What does this all mean to our services? It means we need your support this month during AZPM’s Spring Membership Pledge Drive as AZPM works to raise more dollars locally to support program services. March highlights include the premiere of a new My Music program, “A 60’s Pop Flashback: Hullabaloo” on Saturday, March 2nd at 9 p.m., Great Performances: “Andrea Bocelli: Live in Portofino” on Sunday, March 3rd at 8 p.m., “Chris Mann in Concert: A Man for All Seasons,” on Sunday, March 10th at 6:30 p.m., “Aaron Neville: Doo Wop: My True Story” on Tuesday, March 12th at 8 p.m., and “Joe Bonamassa: An Acoustic Evening at the Vienna Opera House” on Saturday, March 16th at 8 p.m. AZPM is very fortunate to be one of the few stations in the country to offer the chance to win a Joe Bonamassa autographed Les Paul Special II electric guitar. Tune-in and watch this special on Friday, March 8th at 9 p.m. or Saturday, March 16th at 8 p.m. for your chance to win. “Blenko Glass: Behind the Scenes,” a brand new program airing on March 4th at 8 p.m., takes viewers into the heat and heart of the Blenko glassworks, a renowned family owned and operated artisan glassware company since 1893. Each weeknight don’t forget to watch the new AZ Illustrated news-magazine program at 6:30 p.m. followed by PBS NewsHour at 7 p.m., and on Thursdays we continue to air the popular Doc Martin series at 9 p.m. Tune in and support AZPM so that we may continue to bring you more original, entertaining, and inspirational programs across all our services.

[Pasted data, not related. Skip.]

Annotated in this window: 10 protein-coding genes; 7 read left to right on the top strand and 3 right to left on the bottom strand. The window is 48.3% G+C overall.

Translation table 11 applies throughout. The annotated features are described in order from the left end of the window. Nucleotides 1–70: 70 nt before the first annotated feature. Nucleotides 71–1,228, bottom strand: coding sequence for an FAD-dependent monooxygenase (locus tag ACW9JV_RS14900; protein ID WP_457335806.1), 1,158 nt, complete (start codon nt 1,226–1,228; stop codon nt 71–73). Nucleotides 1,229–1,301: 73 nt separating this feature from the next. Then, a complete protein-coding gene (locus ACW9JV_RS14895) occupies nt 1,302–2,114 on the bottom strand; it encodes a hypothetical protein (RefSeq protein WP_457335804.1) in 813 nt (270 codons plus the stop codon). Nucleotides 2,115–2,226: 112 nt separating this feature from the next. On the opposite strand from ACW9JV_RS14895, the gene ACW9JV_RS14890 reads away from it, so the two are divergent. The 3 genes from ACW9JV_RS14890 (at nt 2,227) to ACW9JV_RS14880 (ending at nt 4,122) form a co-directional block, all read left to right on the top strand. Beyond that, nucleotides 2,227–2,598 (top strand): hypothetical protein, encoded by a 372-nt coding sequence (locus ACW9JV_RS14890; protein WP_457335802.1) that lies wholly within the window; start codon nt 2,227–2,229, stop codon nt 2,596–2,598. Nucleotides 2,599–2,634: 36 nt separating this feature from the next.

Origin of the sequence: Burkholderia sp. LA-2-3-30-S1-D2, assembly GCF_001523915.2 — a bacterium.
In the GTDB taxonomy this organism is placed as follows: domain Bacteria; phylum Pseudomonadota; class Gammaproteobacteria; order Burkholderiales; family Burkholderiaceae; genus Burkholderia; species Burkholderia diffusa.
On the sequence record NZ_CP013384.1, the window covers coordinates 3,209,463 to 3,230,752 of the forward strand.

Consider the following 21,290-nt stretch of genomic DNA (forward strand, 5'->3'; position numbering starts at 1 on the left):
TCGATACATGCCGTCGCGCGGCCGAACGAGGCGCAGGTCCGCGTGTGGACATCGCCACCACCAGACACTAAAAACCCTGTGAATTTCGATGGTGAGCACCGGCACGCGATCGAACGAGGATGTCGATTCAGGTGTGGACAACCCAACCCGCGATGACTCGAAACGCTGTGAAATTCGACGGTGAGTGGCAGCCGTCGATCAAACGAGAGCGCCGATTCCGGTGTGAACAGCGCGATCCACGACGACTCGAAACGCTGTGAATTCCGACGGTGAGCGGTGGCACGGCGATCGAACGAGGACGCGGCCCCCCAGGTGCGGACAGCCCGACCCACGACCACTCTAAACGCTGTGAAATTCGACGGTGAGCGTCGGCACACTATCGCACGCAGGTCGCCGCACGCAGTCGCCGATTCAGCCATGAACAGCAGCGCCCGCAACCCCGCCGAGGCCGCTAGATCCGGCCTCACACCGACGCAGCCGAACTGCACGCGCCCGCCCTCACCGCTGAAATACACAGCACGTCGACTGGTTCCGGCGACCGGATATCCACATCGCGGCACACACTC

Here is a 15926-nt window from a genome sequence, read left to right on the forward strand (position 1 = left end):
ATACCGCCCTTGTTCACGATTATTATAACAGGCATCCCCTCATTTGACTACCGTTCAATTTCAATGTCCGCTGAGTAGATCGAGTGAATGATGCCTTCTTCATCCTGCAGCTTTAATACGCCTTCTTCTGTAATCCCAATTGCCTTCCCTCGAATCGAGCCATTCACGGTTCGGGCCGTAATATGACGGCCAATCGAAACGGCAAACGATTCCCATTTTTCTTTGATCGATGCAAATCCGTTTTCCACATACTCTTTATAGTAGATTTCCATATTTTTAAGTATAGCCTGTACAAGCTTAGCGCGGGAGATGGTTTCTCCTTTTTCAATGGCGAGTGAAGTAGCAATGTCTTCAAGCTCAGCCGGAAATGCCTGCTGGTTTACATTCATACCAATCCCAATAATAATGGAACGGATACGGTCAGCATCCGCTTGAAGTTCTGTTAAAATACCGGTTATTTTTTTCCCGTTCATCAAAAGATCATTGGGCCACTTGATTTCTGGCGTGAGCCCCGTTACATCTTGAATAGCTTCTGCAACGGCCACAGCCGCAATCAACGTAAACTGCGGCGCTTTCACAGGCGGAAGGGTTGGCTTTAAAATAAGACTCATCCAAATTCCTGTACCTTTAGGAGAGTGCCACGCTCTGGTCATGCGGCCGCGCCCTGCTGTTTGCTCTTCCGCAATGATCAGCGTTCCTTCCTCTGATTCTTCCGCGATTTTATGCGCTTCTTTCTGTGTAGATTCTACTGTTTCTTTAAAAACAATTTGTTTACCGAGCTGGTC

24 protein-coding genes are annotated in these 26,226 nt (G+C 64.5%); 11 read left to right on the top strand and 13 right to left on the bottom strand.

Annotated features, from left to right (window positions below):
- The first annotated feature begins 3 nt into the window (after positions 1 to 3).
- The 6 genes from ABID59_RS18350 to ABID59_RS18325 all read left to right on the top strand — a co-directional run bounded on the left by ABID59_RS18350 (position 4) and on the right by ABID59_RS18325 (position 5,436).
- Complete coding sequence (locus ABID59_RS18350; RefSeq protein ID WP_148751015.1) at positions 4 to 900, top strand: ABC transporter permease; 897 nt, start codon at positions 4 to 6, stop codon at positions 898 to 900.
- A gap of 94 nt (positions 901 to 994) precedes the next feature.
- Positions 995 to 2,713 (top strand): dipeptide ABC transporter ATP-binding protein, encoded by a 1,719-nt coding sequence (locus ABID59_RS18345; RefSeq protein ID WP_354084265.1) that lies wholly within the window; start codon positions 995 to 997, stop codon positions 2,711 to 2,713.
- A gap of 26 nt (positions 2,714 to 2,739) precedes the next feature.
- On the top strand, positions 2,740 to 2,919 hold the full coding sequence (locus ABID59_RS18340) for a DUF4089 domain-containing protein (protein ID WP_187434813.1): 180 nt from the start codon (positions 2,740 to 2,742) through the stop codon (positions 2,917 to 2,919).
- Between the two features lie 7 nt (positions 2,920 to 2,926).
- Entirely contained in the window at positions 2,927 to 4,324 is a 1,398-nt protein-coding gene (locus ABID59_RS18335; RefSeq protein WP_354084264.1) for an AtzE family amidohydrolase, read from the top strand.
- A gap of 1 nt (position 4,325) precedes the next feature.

Spring also brings ‘daylight savings time’ for most of the country on March 10th. So that we can continue to provide you with up to date news from Talk of the Nation, please make note that the time change will shift a few of your favorite NPR 89.1FM radio programs. Starting on Monday, March 11th, Talk of the Nation will begin at 11 a.m. and Fresh Air with host Terry Gross will move to 1 p.m. Additionally, the Market Place morning reports will shift from 5:50 and 7:50 a.m. to 6:50 and 8:50 a.m. On Classical 90.5, select Metropolitan Opera Series programs will start an hour earlier. Be sure to check our website for broadcast start times at azpm.org/classical.

On March 31st at Noon, Classical 90.5 will broadcast the From the Top with Christopher O’Riley concert that was taped live here in Tucson in February. It features two local young performers, Augustus Woodrow-Tomizuka and Cameron Williams. Visit here for the full story.

The Tucson Festival of Books comes to the University of Arizona on March 9th and 10th. AZPM is proud to be a part of this event with our focus on popular PBS Kids characters; Buddy from Dinosaur Train, Curious George and Clifford the Big Red Dog. All three PBS Kids characters will be featured at the 2013 Storybook Character Breakfast and Parade on Saturday starting at 8 a.m. Kids can meet Buddy and Curious George in person at the Science City Bookstore tent, and participate in interactive crafts. Visit here for appearance details.